We all have to eat, so it's the debate that never ends -- is it more socially responsible to kill and eat animals, or to rely on a vegetarian diet?
You've probably already heard strident opinions from the likes of PETA, which has gone to great lengths (human barbecue, anyone?) to guilt society out of eating animals. And though the pro-meat contingent doesn't have a mouthpiece quite so vocal, we all have a friend or two who wouldn't give up burgers and bacon for the world.
But there are, it turns out, valid and rational arguments from the experts to support each side of the battle. In the first installment of our Change My Mind debate series, we challenge two leading voices in the debate to defend their views on which is more socially responsible: eating meat, or following a vegetarian diet.
Speaking on behalf of vegetarianism is Ellen Kanner, syndicated columnist of The Edgy Veggie and contributor to publications including Culinate, Bon Appetit and Every Day With Rachael Ray as well as her own blog, Edgy Veggie.
Her opponent is Daniel Klein, a chef, activist and filmmaker who supports responsible consumption of meat. He has cooked in the restaurants of Thomas Keller, Heston Blumenthal and Tom Colicchio, and is currently documenting his culinary, agricultural and hunting explorations on film in a web series called The Perennial Plate.
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Lusty pasta marinara, crunchy, salty kale chips, chili-spiked black bean enchiladas -- eat 'em up. You can create positive change and rack up karmic points with every bite, with every meatless choice you make, and have a good time, too.
How does what you eat affect the world? The short answer, the one I like, is chaos theory. Chaos theory maintains everything is connected, the beat of a butterfly wing in Nepal affects you in New York. Sounds a little like magical thinking, but that kind of magic -- interconnection -- I believe in. Because we are interconnected.
There are seven billion of us at the table now and across the globe, and we're facing a case of too many mouths and not enough food. So how hungry are you, anyway? And what are you hungry for?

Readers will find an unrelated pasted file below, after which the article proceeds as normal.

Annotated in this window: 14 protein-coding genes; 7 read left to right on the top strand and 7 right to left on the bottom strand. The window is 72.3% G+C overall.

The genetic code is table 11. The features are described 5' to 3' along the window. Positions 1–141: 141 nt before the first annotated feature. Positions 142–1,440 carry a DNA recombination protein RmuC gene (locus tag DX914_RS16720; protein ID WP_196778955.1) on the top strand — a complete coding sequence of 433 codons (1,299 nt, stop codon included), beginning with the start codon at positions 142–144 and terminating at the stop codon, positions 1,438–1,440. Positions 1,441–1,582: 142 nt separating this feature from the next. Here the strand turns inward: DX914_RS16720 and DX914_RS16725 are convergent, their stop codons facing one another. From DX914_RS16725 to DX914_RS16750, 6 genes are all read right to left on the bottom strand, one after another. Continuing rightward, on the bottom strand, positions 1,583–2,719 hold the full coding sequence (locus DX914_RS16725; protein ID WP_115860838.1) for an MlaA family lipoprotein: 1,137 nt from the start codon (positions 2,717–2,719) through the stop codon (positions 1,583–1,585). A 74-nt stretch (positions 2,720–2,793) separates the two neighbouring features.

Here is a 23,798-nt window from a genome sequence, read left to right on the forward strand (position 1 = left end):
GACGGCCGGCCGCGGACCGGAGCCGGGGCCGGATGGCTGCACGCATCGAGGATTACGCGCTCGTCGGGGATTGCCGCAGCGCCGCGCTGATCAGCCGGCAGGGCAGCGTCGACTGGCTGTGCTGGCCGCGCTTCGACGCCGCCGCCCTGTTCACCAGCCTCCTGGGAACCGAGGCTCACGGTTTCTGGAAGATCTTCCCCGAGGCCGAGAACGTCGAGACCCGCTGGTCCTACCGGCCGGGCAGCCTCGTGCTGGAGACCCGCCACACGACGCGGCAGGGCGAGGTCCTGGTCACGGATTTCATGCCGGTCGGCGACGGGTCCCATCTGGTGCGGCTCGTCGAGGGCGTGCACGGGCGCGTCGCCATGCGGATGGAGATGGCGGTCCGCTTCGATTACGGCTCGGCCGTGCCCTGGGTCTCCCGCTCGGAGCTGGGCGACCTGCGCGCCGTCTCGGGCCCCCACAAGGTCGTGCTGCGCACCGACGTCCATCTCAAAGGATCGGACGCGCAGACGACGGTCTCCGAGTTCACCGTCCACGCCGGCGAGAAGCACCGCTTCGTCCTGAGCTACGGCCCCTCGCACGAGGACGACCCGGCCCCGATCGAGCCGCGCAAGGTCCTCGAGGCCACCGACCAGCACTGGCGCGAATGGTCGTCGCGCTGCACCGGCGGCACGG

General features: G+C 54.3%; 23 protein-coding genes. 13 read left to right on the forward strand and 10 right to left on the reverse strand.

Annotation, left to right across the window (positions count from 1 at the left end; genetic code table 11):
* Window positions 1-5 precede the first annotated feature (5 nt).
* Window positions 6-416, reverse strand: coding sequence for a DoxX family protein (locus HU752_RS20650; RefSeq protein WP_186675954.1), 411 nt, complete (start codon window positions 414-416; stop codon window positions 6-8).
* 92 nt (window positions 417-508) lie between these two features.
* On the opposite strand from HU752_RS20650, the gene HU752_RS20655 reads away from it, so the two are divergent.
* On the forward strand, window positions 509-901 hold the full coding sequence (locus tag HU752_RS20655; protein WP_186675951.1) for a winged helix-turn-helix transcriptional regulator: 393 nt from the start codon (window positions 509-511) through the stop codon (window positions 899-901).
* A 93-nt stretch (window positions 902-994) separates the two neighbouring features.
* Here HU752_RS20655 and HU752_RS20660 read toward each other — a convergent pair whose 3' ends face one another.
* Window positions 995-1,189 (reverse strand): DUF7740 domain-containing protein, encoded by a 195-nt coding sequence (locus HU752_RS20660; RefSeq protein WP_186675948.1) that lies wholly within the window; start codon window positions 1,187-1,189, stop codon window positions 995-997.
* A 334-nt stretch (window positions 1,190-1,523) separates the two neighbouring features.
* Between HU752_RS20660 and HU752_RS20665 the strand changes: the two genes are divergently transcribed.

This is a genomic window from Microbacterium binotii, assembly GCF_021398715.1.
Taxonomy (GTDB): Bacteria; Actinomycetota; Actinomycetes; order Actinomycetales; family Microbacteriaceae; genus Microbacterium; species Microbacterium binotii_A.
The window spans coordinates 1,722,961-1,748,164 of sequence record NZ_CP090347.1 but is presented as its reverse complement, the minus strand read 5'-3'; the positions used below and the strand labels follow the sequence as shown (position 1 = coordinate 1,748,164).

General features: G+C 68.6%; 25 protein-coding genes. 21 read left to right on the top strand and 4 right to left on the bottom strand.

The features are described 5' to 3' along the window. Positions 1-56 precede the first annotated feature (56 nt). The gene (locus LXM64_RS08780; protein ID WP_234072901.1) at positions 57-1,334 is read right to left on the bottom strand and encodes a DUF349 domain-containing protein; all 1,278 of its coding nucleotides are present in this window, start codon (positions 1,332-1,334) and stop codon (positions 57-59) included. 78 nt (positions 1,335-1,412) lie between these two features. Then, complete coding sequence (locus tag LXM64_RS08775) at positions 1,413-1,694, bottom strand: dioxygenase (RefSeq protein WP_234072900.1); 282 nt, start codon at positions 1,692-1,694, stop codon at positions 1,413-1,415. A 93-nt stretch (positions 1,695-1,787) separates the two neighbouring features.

Before you fork up a steak, let me feed you some statistics:
According to the United Nations, at minimum, meat production accounts for 18 percent of greenhouse gas emissions.
The world grows enough grain so every one of us seven billion can have two pounds of it per day, plus all the produce you can eat (and you should eat more than you do). Alas, a third or more of that grain goes to feeding livestock while one out of every six of us goes hungry. Earth Policy Institute president and fun guy Lester R. Brown credits our insatiable demand for meat as one of the driving forces behind global food scarcity.
I totally love cows. That's why I don't eat them. But I'm not here to go all PETA on you. If we raised -- and ate -- less livestock, we'd have more arable land to devote to growing food for human consumption and be able to start putting the brakes on climate change.
Maybe you don't care about carbon and cows. You're pretty terrific, anyway. I'd be happy if you stuck around. And that may mean changing your dinner plans. According to our friends at the CDC, diabetes, heart disease and cancer are the three biggest killers in the country and they're more prevalent among meat-eaters. These illnesses are linked to diet and lifestyle. This means by making a personal tweak or two, they can be prevented. So tweak, already. The world needs you.